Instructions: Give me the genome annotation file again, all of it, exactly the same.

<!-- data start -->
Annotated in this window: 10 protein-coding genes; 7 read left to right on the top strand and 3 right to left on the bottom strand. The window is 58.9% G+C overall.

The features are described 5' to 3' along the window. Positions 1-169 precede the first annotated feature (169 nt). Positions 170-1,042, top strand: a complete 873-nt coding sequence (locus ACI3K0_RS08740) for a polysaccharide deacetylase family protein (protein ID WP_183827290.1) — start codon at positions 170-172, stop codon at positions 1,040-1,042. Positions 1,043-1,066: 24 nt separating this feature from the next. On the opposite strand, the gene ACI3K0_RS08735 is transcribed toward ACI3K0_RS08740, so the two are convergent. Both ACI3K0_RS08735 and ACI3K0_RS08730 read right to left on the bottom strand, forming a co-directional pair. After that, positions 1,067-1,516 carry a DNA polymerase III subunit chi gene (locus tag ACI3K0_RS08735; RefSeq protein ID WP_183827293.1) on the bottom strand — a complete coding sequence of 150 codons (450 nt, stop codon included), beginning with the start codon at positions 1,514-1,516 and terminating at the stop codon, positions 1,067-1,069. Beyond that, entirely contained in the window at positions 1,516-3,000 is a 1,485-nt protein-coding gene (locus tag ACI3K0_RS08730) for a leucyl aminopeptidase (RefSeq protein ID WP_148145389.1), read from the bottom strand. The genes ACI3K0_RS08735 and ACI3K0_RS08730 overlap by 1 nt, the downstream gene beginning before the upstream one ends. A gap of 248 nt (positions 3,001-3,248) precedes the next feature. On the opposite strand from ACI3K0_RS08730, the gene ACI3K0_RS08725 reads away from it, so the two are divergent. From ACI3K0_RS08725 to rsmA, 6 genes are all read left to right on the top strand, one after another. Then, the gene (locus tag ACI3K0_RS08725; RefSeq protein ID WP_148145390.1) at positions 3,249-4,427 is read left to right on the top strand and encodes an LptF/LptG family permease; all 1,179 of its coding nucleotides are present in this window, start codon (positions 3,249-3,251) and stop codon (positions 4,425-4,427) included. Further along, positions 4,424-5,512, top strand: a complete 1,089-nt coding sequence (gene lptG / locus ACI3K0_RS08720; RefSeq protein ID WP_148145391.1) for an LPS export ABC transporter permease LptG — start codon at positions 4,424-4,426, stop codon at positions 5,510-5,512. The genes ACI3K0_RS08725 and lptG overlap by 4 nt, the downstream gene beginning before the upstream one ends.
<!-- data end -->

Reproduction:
Annotated in this window: 10 protein-coding genes; 7 read left to right on the top strand and 3 right to left on the bottom strand. The window is 58.9% G+C overall.

The features are described 5' to 3' along the window. Positions 1-169 precede the first annotated feature (169 nt). Positions 170-1,042, top strand: a complete 873-nt coding sequence (locus ACI3K0_RS08740) for a polysaccharide deacetylase family protein (protein ID WP_183827290.1) — start codon at positions 170-172, stop codon at positions 1,040-1,042. Positions 1,043-1,066: 24 nt separating this feature from the next. On the opposite strand, the gene ACI3K0_RS08735 is transcribed toward ACI3K0_RS08740, so the two are convergent. Both ACI3K0_RS08735 and ACI3K0_RS08730 read right to left on the bottom strand, forming a co-directional pair. After that, positions 1,067-1,516 carry a DNA polymerase III subunit chi gene (locus tag ACI3K0_RS08735; RefSeq protein ID WP_183827293.1) on the bottom strand — a complete coding sequence of 150 codons (450 nt, stop codon included), beginning with the start codon at positions 1,514-1,516 and terminating at the stop codon, positions 1,067-1,069. Beyond that, entirely contained in the window at positions 1,516-3,000 is a 1,485-nt protein-coding gene (locus tag ACI3K0_RS08730) for a leucyl aminopeptidase (RefSeq protein ID WP_148145389.1), read from the bottom strand. The genes ACI3K0_RS08735 and ACI3K0_RS08730 overlap by 1 nt, the downstream gene beginning before the upstream one ends. A gap of 248 nt (positions 3,001-3,248) precedes the next feature. On the opposite strand from ACI3K0_RS08730, the gene ACI3K0_RS08725 reads away from it, so the two are divergent. From ACI3K0_RS08725 to rsmA, 6 genes are all read left to right on the top strand, one after another. Then, the gene (locus tag ACI3K0_RS08725; RefSeq protein ID WP_148145390.1) at positions 3,249-4,427 is read left to right on the top strand and encodes an LptF/LptG family permease; all 1,179 of its coding nucleotides are present in this window, start codon (positions 3,249-3,251) and stop codon (positions 4,425-4,427) included. Further along, positions 4,424-5,512, top strand: a complete 1,089-nt coding sequence (gene lptG / locus ACI3K0_RS08720; RefSeq protein ID WP_148145391.1) for an LPS export ABC transporter permease LptG — start codon at positions 4,424-4,426, stop codon at positions 5,510-5,512. The genes ACI3K0_RS08725 and lptG overlap by 4 nt, the downstream gene beginning before the upstream one ends.